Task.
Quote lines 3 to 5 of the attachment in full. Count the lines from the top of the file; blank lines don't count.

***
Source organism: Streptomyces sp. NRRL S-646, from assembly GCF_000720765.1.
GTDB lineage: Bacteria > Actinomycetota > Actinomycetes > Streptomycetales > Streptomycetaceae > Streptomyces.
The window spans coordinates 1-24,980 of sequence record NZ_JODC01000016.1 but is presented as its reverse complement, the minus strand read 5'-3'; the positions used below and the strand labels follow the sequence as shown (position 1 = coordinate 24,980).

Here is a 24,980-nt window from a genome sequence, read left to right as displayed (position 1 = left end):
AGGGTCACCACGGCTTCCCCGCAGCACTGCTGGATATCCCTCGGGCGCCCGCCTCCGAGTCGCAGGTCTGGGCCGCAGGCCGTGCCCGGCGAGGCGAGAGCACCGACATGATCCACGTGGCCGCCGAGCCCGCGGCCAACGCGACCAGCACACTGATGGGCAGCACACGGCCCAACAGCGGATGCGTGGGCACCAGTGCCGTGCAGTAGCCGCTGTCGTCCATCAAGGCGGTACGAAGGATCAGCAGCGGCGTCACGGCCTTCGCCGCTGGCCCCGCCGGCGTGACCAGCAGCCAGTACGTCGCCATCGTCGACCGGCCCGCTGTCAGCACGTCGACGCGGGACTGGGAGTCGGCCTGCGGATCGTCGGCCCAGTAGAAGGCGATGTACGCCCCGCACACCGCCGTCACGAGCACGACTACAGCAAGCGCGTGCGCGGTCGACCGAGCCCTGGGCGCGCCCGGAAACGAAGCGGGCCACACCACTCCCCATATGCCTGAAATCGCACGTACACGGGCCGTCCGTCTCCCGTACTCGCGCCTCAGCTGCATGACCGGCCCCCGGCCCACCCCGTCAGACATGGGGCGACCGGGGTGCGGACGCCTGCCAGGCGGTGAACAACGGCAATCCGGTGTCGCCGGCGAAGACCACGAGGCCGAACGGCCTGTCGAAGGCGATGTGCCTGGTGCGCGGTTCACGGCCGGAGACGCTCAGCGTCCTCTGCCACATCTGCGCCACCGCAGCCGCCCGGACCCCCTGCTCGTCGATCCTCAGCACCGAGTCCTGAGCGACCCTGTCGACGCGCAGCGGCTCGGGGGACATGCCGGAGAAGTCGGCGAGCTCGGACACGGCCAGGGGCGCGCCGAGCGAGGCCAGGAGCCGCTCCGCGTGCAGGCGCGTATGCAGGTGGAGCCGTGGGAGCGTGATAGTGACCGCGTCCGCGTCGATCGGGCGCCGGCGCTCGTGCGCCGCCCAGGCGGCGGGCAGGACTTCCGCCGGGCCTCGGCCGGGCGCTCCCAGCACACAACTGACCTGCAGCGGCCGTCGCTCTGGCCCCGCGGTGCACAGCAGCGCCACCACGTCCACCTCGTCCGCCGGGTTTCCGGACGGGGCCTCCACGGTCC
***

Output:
The window spans coordinates 1-24,980 of sequence record NZ_JODC01000016.1 but is presented as its reverse complement, the minus strand read 5'-3'; the positions used below and the strand labels follow the sequence as shown (position 1 = coordinate 24,980).

Here is a 24,980-nt window from a genome sequence, read left to right as displayed (position 1 = left end):
AGGGTCACCACGGCTTCCCCGCAGCACTGCTGGATATCCCTCGGGCGCCCGCCTCCGAGTCGCAGGTCTGGGCCGCAGGCCGTGCCCGGCGAGGCGAGAGCACCGACATGATCCACGTGGCCGCCGAGCCCGCGGCCAACGCGACCAGCACACTGATGGGCAGCACACGGCCCAACAGCGGATGCGTGGGCACCAGTGCCGTGCAGTAGCCGCTGTCGTCCATCAAGGCGGTACGAAGGATCAGCAGCGGCGTCACGGCCTTCGCCGCTGGCCCCGCCGGCGTGACCAGCAGCCAGTACGTCGCCATCGTCGACCGGCCCGCTGTCAGCACGTCGACGCGGGACTGGGAGTCGGCCTGCGGATCGTCGGCCCAGTAGAAGGCGATGTACGCCCCGCACACCGCCGTCACGAGCACGACTACAGCAAGCGCGTGCGCGGTCGACCGAGCCCTGGGCGCGCCCGGAAACGAAGCGGGCCACACCACTCCCCATATGCCTGAAATCGCACGTACACGGGCCGTCCGTCTCCCGTACTCGCGCCTCAGCTGCATGACCGGCCCCCGGCCCACCCCGTCAGACATGGGGCGACCGGGGTGCGGACGCCTGCCAGGCGGTGAACAACGGCAATCCGGTGTCGCCGGCGAAGACCACGAGGCCGAACGGCCTGTCGAAGGCGATGTGCCTGGTGCGCGGTTCACGGCCGGAGACGCTCAGCGTCCTCTGCCACATCTGCGCCACCGCAGCCGCCCGGACCCCCTGCTCGTCGATCCTCAGCACCGAGTCCTGAGCGACCCTGTCGACGCGCAGCGGCTCGGGGGACATGCCGGAGAAGTCGGCGAGCTCGGACACGGCCAGGGGCGCGCCGAGCGAGGCCAGGAGCCGCTCCGCGTGCAGGCGCGTATGCAGGTGGAGCCGTGGGAGCGTGATAGTGACCGCGTCCGCGTCGATCGGGCGCCGGCGCTCGTGCGCCGCCCAGGCGGCGGGCAGGACTTCCGCCGGGCCTCGGCCGGGCGCTCCCAGCACACAACTGACCTGCAGCGGCCGTCGCTCTGGCCCCGCGGTGCACAGCAGCGCCACCACGTCCACCTCGTCCGCCGGGTTTCCGGACGGGGCCTCCACGGTCC